Every day during this season of Lent we’re looking at one of the “3:16” verses of the Bible, spotlighting some of the significant theological statements that happen to fall on the 16th verse of the third chapter of a number of Old and New Testament books.
“’In those days, when your numbers have increased greatly in the land,’ declares the Lord, ‘people will no longer say, “The ark of the covenant of the Lord.” It will never enter their minds or be remembered; it will not be missed, nor will another one be made.’” (Jeremiah 3:16)
So, what ever happened to the most important sacred object in the history of ancient Israel?
That’s easy. After Indiana Jones survived the moment when the Nazis foolishly popped off its lid and peered inside, the ark of the covenant was securely tucked away in a ginormous warehouse somewhere in the continental United States.
That’s one possibility. But the real story, while not quite as dramatic, is definitely just as mysterious.
The bottom line is that no one really knows if the ark still exists. But that hasn’t diminished the enthusiasm of a group of imaginative authors and conspiracy theorists who have suggested that the ark may have ended up hundreds or even thousands of miles away from the Promised Land.
What makes the ark so special?
According to the book of Exodus, Moses received detailed instructions from God concerning the construction of several pieces of sacred furniture. These items were to occupy special places in the Holy and Most Holy Places in the interior of the tabernacle (and later, the temple). Thus they would remain unseen by the vast majority of God’s people.
The ark was a gold-covered wooden box – approximately four feet long, two feet high, and two feet across – which contained the two stone tablets Moses had received on Mt. Sinai. The words of the Ten Commandments, etched by God himself, appeared on the tablets. A pair of golden cherubim graced the heavy lid (known as the mercy seat), their wings outstretched over the ark.
For the Jews, the tabernacle / temple was the most significant piece of real estate on the planet. It was the chief place where heaven (God’s domain) intersected the Earth (the domain of humanity).
And the most important component of that most important place was the ark of the covenant. Once a year, on the Day of Atonement, God met with just one person – the high priest – in the presence of the ark. No one else was ever granted access to the Holy of Holies.
The ark is routinely mentioned in the history books of the Old Testament. But then, seemingly out of the blue, it disappears from the narrative.
When the Roman general Pompey conquered Palestine in 63 BC, he couldn’t resist doing what the Jews had sternly warned him not to do. He strolled into the Holy of Holies to have a look for himself, to see what all the fuss was about. The general was disappointed. Instead of jewel-encrusted statues or relics with supernatural power, all he found were a few simple pieces of furniture.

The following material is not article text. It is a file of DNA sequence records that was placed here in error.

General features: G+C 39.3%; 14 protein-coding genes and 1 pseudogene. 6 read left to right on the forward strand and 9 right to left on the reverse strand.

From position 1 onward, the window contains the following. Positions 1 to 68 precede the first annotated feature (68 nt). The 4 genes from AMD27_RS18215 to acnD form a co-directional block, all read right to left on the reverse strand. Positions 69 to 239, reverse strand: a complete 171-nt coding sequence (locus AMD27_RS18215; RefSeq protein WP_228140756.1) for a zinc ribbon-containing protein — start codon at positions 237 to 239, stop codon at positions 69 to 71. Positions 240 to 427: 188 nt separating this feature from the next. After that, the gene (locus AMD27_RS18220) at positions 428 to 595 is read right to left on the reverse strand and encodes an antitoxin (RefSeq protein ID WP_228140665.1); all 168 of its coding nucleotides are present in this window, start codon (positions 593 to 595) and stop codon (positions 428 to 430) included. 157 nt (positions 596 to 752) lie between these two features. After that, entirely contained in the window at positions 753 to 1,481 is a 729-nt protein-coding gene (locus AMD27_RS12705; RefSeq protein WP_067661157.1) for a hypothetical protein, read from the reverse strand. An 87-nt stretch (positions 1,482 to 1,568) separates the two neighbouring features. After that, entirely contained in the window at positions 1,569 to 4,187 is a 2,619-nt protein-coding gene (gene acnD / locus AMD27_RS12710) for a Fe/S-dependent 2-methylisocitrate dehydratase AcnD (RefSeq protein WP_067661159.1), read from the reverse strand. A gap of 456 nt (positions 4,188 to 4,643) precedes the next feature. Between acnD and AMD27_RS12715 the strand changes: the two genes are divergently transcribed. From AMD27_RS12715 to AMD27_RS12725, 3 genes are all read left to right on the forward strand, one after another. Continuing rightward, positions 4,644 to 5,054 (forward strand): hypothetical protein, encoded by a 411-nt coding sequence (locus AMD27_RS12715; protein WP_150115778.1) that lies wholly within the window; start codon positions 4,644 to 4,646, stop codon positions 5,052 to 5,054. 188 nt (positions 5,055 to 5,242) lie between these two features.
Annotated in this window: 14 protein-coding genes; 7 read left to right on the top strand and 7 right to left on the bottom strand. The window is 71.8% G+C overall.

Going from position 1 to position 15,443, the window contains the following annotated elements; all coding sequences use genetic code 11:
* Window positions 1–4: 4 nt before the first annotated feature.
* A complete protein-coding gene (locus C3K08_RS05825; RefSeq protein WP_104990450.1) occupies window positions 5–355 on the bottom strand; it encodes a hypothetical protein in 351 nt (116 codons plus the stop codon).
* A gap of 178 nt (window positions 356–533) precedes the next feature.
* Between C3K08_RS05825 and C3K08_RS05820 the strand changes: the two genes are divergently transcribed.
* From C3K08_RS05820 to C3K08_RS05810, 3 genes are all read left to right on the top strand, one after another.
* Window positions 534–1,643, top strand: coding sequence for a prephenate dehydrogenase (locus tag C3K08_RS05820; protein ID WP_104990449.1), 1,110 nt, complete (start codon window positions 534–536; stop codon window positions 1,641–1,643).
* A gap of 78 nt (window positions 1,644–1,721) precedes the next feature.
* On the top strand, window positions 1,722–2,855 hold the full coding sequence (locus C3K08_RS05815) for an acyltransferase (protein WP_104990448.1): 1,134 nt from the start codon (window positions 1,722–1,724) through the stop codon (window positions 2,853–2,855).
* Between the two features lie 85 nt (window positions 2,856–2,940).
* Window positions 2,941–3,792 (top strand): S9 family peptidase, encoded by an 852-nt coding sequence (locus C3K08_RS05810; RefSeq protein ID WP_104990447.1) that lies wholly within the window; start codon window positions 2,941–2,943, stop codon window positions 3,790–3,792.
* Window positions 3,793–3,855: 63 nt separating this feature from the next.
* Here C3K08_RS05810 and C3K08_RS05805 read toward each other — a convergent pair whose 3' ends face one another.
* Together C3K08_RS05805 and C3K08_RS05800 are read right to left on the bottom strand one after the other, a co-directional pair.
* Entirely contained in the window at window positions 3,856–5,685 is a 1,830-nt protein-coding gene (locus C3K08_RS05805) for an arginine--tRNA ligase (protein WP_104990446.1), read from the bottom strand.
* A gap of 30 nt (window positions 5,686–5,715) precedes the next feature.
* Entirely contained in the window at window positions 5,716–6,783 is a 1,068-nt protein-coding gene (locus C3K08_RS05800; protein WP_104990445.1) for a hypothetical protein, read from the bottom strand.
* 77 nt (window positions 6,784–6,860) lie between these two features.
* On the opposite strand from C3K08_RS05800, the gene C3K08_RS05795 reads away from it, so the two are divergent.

There was no ark. During the time of Jesus it was widely known that the ark had been missing for a very long time.
Where was it?
Rabbis speculated that it had probably been destroyed by the Babylonians when they besieged Jerusalem and burned down the temple in 587 BC – an opinion shared by many modern scholars. Others suggested that it was carted off to Babylon, then presumably lost or misplaced amidst piles of war booty. Still others believe one of the prophets had removed the ark from the temple before the siege even began, hiding it in an underground storage room on the Temple Mount.
British journalist Graham Hancock, in his 1992 book The Sign and the Seal: The Quest for the Lost Ark of the Covenant, believes the ark ended up in Ethiopia. Today, he suggests, it is kept under lock and key by a special group associated with an ancient church. As recently as 30 years ago, a group committed to the notion that God now sees the British as the true Chosen People began excavating a hill in Ireland in the fervent expectation of finding the ark buried there.
Jeremiah could have saved a lot of people a lot of trouble.
According to Jeremiah 3:16, the day is coming when the ark will no longer be the focal point of God’s presence on Earth. It won’t be remembered, won’t be missed, and won’t be replaced.
Christians have an abiding conviction that that day came a long time ago. In fact, it arrived when Jesus of Nazareth launched the Church – a movement that redefines God’s Chosen People as including all those, no matter what their background, who choose to follow him.
Jeremiah himself describes what this new covenant, this new reality, looks like:
“’This is the covenant I will make with the people of Israel after that time,’ declares the Lord. ‘I will put my law in their minds and write it on their hearts. I will be their God, and they will be my people. No longer will they teach their neighbor, or say to one another, “Know the Lord,” because they will all know me, from the least of them to the greatest,’ declares the Lord. ‘For I will forgive their wickedness and remember their sins no more’” (Jeremiah 31:33-34).
In this new covenant – the “new deal” between God and humanity ushered in by Jesus – there’s no need for a gold-covered box containing God’s commandments. God’s laws are no longer written on a set of stone tablets. Now they’re written on human hearts.
Which means if you’ve given yourself to Jesus, they’re actually written on your heart.
It may seem incredible, but the place where heaven meets Earth – where God chooses to reveal himself – has changed forever.
You are that place.
And not just one day every year, but every single day.